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Sight and Sound's 2022 critics’ poll: what has changed, and what else should change?


- The new edition of the most famous poll of the greatest films has been announced, and its increased diversity has provoked clashes of opinion, but what is still missing from the list?

Sight and Sound's 2022 critics’ poll: what has changed, and what else should change?
Jeanne Dielman, 23, quai du Commerce, 1080 Bruxelles by Chantal Akerman, which topped the Sight and Sound critics’ poll this year

The British Film Institute's esteemed Sight and Sound magazine has been compiling a list of the Greatest Films of All Time every ten years since 1952 by inviting film critics to vote. Over the decades, it has become the most prominent and most widely referenced list that has dramatically influenced what we consider cinematic canon.

After Vittorio De Sica's Bicycle Thieves in 1952, Orson Welles' Citizen Kane topped the list for 50 years until Alfred Hitchcock's Vertigo took over in 2012. The latest list, announced just last week, for the first time saw a film directed by a woman come out on top: Chantal Akerman's Jeanne Dielman, 23, quai du Commerce, 1080 Bruxelles. This represents arguably the biggest shift in the last half-century, along with an overall stronger presence of films directed by women but also of those by filmmakers from underrepresented groups.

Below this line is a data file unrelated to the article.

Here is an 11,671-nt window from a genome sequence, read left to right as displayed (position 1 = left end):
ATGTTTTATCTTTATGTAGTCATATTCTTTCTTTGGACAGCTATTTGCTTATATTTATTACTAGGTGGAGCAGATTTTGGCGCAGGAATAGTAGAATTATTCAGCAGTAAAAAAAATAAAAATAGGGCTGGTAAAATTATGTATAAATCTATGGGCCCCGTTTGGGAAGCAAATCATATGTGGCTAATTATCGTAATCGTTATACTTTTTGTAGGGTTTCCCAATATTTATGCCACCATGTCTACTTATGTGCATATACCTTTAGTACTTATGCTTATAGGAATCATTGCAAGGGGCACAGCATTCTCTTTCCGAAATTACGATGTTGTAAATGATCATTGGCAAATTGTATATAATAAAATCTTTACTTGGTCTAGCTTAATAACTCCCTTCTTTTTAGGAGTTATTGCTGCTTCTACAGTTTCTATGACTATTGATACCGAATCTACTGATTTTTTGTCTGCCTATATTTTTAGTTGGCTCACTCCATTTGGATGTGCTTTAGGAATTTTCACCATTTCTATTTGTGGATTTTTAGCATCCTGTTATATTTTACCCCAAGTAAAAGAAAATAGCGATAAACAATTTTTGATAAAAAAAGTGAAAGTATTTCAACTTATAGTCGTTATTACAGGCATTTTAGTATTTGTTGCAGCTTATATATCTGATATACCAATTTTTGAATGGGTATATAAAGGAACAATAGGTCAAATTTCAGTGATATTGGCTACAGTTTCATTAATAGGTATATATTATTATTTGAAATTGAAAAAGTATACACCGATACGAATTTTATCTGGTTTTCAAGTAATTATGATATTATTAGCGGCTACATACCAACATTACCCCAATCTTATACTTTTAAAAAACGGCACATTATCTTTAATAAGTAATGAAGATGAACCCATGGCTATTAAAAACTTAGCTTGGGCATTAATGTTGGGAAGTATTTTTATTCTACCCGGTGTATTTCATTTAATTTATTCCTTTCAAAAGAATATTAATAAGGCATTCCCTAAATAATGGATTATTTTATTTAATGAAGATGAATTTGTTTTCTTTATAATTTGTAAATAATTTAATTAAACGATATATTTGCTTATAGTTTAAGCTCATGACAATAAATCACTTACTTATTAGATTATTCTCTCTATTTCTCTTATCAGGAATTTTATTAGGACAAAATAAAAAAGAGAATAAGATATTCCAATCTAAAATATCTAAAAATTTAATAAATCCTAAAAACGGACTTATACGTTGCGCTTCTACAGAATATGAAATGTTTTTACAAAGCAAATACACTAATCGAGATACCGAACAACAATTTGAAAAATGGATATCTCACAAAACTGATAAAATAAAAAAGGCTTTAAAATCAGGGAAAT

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I voted for the first time in 2012, and since the new edition was announced, it has caused a big stir in mainstream media and an even bigger one on social media. Arguably, it is exactly this aspect that influenced the change over the course of the last decade, and this is a phenomenon that warrants an in-depth look at why and how the apparent tastes of the voters have shifted. Another key reason must also be that the 2022 list gathers more than 1,600 critics from the widest possible geographical spread, doubling the number from ten years ago.

I was a little surprised to see Akerman on top, but not shocked. The sociopolitical climate has changed significantly in the last ten years, and critics are not only sensitive to such developments, but they also actively contribute to them. The problem is that this film, in addition to a couple of other classics widely recognised as great works of feminist cinema (Daisies [+see also:
film profile
, Cleo from 5 to 7, Meshes of the Afternoon), is one of the few made by women that most voters (myself included, and that’s exactly why I didn’t put it on my list) could think of. Five films by African American filmmakers are on the list for the first time, too, but it looks like an even lazier bunch with Moonlight and Get Out, while not many more works by African filmmakers have made it.

This underlines the nature of said changes – that they are still merely superficial. But it’s a first step, and I am very happy that now we have a list that’s quite a bit different from the previous ones, and that young people or regular cinema-goers who watch films with different eyes can spot some titles that aren’t repeated again and again, and maybe search them out. I have even found a couple that I had managed to miss, and several reminders of pictures worth revisiting. This was not the case ten years ago, when I had a deep knowledge of almost every film on the list.